Can Lifestyle Choices Reduce Your Risk for Cancer?
Did you know that some types of cancer are preventable? In fact, experts believe as much as one third of all cancers could be prevented by making good lifestyle choices.
February is National Cancer Month, and we are sharing possible changes you can make to reduce your risk of developing cancer.
Take Steps to Reduce Your Risk of Cancer
According to the National Cancer Institute, you can reduce your risk factors by:
- Avoiding tobacco: Most people know that research links smoking to lung cancer. But tobacco use of any kind can increase your risk for many kinds of cancer ranging from throat cancer to bladder cancer. Avoid using or being exposed to cigarette smoke, cigars, and smokeless tobacco.
- Limiting alcohol: Excessive use of alcohol can also increase your risk of developing cancer. The more you drink, the higher your risk for cancer of the throat, liver, breast, mouth, and esophagus. Talk with your primary care physician for advice on how much alcohol you can consume without increasing your risk.
- Maintaining a healthy weight: Obesity is linked to breast, colon, rectal, endometrial, kidney, and pancreatic cancers. Maintaining a healthy weight can lower your risk, so try to set a goal to exercise once a day and eat a well-balanced diet.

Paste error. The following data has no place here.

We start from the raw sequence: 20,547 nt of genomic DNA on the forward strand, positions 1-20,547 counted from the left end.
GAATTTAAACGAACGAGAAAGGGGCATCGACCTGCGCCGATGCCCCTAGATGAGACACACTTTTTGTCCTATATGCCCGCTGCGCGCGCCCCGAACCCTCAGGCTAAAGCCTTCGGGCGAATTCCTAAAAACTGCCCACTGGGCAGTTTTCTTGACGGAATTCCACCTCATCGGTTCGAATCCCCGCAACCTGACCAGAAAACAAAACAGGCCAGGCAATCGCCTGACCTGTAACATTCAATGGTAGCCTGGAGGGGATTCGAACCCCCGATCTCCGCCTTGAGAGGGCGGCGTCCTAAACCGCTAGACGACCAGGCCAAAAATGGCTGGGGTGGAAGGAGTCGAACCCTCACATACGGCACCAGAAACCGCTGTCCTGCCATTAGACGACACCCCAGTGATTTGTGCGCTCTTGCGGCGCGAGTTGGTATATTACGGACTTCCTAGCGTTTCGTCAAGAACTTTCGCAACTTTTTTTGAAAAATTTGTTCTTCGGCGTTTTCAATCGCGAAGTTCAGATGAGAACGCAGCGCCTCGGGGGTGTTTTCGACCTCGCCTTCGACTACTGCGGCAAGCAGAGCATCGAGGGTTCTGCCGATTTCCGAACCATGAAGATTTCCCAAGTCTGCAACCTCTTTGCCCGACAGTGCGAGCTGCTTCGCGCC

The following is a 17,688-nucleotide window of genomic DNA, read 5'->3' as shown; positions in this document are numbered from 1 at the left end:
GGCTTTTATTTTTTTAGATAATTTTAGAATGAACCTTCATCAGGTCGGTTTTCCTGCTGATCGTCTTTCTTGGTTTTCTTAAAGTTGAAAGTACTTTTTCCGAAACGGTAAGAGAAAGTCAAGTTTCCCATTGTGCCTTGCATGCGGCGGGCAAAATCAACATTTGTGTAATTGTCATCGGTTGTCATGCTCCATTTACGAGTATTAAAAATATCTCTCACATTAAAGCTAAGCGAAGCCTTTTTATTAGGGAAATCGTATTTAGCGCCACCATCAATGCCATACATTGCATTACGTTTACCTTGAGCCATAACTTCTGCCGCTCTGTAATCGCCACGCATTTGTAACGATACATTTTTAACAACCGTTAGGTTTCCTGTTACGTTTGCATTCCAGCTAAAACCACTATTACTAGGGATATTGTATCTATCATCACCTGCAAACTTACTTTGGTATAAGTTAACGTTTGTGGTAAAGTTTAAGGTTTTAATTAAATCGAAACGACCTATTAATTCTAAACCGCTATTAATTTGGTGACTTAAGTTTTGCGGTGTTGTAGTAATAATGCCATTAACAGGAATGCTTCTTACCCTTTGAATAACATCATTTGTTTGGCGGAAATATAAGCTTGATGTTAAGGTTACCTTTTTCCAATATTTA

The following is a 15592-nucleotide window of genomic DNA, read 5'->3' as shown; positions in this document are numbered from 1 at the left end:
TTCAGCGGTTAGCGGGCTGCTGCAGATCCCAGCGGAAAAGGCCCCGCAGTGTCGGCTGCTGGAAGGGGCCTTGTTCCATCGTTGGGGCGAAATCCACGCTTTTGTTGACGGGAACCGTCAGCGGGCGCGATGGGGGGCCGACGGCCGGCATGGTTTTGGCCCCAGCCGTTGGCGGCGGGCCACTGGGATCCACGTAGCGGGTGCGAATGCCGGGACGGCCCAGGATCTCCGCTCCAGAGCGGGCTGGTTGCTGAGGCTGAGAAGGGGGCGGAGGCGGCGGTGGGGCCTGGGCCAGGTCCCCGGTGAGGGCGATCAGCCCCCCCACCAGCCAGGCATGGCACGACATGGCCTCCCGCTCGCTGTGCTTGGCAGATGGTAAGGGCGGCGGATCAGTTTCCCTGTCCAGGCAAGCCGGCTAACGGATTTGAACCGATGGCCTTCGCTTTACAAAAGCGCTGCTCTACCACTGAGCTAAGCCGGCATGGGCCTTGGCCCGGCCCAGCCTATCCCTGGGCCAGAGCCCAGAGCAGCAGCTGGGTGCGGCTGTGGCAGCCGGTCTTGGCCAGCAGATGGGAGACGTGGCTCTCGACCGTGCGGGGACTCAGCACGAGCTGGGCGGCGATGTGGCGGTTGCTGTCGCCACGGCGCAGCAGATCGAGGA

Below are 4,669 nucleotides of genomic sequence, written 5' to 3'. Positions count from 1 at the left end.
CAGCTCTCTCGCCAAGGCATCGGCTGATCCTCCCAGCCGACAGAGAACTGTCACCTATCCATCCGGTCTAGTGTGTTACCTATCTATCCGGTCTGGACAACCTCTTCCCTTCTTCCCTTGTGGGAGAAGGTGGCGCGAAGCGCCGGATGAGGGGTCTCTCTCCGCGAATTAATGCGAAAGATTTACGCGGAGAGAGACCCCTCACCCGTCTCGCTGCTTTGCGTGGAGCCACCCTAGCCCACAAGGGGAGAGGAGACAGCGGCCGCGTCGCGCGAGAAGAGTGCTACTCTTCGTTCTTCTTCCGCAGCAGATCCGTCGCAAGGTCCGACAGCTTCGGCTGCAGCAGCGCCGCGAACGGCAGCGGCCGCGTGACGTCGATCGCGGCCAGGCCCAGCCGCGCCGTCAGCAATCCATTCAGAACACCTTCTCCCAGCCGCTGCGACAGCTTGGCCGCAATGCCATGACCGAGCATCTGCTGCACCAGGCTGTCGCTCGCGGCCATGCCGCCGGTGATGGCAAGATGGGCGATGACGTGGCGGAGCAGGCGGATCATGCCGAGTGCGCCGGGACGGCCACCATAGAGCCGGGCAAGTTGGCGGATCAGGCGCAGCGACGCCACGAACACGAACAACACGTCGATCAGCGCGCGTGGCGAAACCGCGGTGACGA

- Avoiding ultraviolet (UV) radiation: Exposure to UV radiation causes skin damage that can lead to skin cancer. Always wear sunscreen with an SPF of at least 15 when you’re outdoors or riding in the car. Also avoid using sunlamps and tanning beds to reduce your risk for skin cancer.
- Cautious use of hormone therapy: Some studies link menopausal hormone therapy with increased risk for breast and endometrial cancers. While it may be necessary for some women, make sure you carefully discuss the risk factors and other options with your doctor.
Nutrition and Aging
As we grow older, our nutritional needs change. While most older adults require fewer calories, they often need to increase their intake of vitamin D, calcium, potassium, and fiber. The U.S. Department of Agriculture (USDA) has a program called MyPlate that helps older adults reduce their risk for disease by ensuring that nutritional needs are met.
At Sunrise, our chef-prepared meals are nutritious, delicious, and designed to support the dietary needs of older adults. Visit our Dining at Sunrise page to learn more.